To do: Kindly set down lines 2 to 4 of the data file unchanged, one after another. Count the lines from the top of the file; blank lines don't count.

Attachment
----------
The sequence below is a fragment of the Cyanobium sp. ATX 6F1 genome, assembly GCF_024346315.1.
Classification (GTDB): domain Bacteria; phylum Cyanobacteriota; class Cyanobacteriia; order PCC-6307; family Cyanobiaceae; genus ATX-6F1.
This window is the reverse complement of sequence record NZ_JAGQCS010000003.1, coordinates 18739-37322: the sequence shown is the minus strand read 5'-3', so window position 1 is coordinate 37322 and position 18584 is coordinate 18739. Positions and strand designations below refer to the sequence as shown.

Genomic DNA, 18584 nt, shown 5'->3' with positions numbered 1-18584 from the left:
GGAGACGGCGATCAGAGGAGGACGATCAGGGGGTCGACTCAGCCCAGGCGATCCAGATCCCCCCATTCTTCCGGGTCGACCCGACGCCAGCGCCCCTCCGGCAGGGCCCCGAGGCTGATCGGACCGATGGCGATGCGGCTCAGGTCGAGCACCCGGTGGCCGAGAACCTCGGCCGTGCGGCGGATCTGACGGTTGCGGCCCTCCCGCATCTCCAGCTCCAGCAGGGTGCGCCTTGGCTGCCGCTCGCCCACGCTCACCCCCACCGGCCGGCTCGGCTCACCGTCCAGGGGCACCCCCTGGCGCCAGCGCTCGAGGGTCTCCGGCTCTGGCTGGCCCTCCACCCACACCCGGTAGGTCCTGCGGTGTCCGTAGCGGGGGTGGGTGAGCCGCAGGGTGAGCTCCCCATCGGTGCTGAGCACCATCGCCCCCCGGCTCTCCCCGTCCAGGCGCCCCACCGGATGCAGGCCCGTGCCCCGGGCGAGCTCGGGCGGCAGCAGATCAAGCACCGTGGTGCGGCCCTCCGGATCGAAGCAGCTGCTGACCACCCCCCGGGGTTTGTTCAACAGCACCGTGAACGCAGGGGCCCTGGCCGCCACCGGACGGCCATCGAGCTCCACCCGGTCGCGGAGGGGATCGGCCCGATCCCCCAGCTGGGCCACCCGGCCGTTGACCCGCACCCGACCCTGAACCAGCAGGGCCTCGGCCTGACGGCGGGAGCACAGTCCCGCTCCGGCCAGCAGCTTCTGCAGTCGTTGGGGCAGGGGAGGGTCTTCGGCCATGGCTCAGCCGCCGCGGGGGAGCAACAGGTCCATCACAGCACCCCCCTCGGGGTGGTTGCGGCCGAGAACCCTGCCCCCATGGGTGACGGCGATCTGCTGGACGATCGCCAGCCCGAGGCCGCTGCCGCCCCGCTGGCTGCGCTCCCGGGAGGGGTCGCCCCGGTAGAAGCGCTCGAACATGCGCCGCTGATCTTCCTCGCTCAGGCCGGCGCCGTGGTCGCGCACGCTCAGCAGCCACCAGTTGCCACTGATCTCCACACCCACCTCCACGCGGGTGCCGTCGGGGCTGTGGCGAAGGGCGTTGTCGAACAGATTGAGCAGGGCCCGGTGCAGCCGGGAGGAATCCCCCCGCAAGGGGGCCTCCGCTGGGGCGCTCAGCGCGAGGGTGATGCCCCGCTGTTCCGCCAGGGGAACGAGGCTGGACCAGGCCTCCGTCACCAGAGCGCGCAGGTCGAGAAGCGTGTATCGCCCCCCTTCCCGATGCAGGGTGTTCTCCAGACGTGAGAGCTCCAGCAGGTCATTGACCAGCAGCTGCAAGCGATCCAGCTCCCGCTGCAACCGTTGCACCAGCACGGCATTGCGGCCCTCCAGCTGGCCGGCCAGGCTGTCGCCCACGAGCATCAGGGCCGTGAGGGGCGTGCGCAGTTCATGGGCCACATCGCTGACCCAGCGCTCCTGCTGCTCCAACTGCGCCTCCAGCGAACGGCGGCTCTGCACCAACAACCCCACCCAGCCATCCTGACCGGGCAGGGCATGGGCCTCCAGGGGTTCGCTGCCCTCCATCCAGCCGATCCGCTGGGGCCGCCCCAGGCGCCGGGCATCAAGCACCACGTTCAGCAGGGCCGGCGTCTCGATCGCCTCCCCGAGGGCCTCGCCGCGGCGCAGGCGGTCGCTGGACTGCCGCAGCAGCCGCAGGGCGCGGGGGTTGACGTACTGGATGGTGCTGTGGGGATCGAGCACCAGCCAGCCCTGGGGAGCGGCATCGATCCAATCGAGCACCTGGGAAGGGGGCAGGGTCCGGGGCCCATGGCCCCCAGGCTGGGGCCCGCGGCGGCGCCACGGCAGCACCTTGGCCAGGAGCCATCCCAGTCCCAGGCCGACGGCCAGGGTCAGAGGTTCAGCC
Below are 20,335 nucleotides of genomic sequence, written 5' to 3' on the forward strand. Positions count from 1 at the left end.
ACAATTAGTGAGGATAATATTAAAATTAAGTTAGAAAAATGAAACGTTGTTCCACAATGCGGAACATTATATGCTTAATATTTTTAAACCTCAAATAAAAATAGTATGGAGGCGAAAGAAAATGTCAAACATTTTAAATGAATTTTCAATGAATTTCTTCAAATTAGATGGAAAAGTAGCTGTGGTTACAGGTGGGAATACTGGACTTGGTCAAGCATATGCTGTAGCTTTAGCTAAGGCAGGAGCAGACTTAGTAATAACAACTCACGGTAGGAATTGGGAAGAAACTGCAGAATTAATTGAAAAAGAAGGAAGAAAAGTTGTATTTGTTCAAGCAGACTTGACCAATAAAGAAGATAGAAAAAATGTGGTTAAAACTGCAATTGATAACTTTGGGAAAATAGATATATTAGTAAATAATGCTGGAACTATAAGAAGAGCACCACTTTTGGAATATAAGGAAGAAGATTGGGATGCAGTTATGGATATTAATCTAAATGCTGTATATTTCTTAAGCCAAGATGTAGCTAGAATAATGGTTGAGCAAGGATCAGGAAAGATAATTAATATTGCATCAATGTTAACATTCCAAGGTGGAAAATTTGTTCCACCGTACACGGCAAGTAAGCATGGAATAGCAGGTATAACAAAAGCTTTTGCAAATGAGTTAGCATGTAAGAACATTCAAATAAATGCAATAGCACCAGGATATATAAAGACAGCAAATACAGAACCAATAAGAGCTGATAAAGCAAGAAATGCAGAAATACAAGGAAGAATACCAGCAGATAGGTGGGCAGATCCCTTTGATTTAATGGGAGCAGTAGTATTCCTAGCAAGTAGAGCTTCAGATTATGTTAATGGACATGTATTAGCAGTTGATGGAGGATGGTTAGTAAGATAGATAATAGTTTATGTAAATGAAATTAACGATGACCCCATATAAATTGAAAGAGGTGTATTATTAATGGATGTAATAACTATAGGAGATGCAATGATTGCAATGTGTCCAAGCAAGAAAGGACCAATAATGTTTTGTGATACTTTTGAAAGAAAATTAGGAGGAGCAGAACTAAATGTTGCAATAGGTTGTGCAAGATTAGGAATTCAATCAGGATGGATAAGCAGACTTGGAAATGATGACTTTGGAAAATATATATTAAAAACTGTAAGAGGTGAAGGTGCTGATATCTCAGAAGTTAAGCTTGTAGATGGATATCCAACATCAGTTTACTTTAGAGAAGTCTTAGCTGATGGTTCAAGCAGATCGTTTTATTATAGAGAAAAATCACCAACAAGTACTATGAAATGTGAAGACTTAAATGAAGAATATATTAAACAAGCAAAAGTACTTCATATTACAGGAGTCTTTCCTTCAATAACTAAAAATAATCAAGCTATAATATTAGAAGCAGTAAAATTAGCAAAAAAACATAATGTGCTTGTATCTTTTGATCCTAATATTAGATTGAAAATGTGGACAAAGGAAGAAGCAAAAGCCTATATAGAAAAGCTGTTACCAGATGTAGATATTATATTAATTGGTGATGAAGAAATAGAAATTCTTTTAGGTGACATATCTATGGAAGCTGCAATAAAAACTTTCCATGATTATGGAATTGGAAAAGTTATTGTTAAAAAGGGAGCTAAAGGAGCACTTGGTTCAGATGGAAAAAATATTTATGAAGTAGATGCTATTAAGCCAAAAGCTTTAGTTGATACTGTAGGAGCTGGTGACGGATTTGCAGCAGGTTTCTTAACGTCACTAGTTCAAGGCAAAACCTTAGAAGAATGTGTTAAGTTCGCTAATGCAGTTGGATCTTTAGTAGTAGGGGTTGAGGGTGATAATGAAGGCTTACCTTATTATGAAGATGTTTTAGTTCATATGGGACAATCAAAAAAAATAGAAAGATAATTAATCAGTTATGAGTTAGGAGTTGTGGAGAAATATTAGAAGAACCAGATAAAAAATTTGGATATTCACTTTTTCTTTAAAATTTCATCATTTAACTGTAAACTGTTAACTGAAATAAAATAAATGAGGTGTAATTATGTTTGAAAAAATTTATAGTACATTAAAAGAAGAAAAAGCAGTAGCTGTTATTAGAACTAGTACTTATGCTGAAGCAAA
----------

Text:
Classification (GTDB): domain Bacteria; phylum Cyanobacteriota; class Cyanobacteriia; order PCC-6307; family Cyanobiaceae; genus ATX-6F1.
This window is the reverse complement of sequence record NZ_JAGQCS010000003.1, coordinates 18739-37322: the sequence shown is the minus strand read 5'-3', so window position 1 is coordinate 37322 and position 18584 is coordinate 18739. Positions and strand designations below refer to the sequence as shown.

Genomic DNA, 18584 nt, shown 5'->3' with positions numbered 1-18584 from the left: